Trump’s Department of Energy renames natural gas as “freedom gas,” fossil fuels as “molecules of freedom”

June 3, 2019 • 1:15 pm

Under the Bush administration, when France refused to support the Iraq war, an incensed Republican congressman, Bob Ney, had the three House of Representative cafeterias rename their french fries as “Freedom Fries.” (“French toast” was also renamed “Freedom toast”.) He was serious, but most of us thought of it as both stupid and hilarious. Here’s a shot of the menu from back in 2003, and the name stayed for three years.

Now, however, the Trump administration is trying the euphemism trick again, but this time it’s worse, because it’s the initiative not of a single splenetic legislator, but of the Department of Energy (DOE) itself, as Forbes reports in the article below (click on screenshot):

This all comes from a DOE press release reporting an increase in natural gas exports, part of which I’ve put below:


What’s the harm? Not that much, I guess, especially because it makes the DOE look dumb, and it’s so transparently ridiculous. However, it could cause some ambiguity. The greater harm is the attempt to mask a lack of a serious energy policy addressing global warming by creating ludicrous euphemisms. But I do wonder why some chowderhead hit on these names, deciding to use the word “freedom”. Remember, too, that “freedom gas” is the major part of flatulence in both humans and, especially, cows.  Methane, the “freedom gas,” contributes about 25% of manmade global warming (carbon dioxide is most of the rest).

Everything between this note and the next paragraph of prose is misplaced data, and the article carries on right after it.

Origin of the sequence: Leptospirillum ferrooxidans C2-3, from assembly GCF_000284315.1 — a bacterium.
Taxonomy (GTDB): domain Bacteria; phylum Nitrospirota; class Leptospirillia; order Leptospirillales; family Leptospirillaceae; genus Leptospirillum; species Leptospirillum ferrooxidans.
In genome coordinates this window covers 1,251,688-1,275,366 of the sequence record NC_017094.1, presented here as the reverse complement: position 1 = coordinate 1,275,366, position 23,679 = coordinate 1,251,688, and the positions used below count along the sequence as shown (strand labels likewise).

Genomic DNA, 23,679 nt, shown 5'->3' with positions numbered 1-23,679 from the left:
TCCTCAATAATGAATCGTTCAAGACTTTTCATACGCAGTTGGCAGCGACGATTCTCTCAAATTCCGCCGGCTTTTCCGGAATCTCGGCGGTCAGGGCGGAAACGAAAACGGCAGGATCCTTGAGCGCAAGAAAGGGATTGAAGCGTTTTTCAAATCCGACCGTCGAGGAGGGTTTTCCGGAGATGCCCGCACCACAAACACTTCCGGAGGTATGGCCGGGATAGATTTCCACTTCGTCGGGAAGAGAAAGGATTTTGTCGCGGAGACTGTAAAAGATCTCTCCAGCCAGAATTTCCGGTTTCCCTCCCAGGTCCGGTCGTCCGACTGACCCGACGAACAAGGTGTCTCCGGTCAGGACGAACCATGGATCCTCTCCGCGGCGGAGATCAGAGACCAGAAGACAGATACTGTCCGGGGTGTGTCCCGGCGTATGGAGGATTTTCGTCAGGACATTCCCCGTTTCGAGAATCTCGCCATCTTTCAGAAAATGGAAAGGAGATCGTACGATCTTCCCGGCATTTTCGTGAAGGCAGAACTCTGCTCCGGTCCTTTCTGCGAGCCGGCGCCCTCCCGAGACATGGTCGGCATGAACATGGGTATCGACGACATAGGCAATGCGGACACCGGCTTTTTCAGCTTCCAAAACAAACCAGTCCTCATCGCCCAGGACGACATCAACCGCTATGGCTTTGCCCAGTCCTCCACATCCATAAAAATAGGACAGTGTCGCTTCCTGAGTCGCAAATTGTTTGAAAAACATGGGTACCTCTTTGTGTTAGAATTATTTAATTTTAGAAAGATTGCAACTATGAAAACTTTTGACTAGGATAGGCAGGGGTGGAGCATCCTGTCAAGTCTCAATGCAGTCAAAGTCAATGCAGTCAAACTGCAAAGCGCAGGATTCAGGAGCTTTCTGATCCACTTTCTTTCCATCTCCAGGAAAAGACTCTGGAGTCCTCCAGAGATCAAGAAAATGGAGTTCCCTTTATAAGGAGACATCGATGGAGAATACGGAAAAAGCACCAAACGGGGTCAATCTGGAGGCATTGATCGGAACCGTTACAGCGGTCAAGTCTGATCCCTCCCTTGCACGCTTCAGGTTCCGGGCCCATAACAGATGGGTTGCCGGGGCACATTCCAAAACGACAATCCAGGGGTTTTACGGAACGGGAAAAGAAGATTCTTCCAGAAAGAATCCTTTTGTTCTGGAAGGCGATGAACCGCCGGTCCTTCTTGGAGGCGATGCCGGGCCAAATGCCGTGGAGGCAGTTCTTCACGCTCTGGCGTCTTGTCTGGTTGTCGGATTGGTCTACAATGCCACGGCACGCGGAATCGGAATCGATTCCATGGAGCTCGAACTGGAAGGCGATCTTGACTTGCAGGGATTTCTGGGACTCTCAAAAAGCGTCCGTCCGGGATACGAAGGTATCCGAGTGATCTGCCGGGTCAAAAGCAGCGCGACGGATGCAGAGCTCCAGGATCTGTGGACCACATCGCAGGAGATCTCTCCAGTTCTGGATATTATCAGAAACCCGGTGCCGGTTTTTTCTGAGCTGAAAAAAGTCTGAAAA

Not everyone is on board with this, of course. As Forbes reports,

The language has been met with widespread criticism, with Jay Inslee, the Governor of Washington running for the Democratic presidential nomination with an emphasis on climate change saying: “This has to be a joke.” In a later tweet he added: “I invite @SecretaryPerry and the Department of @Energy to come to Washington state to see our freedom panels and our freedom turbines.”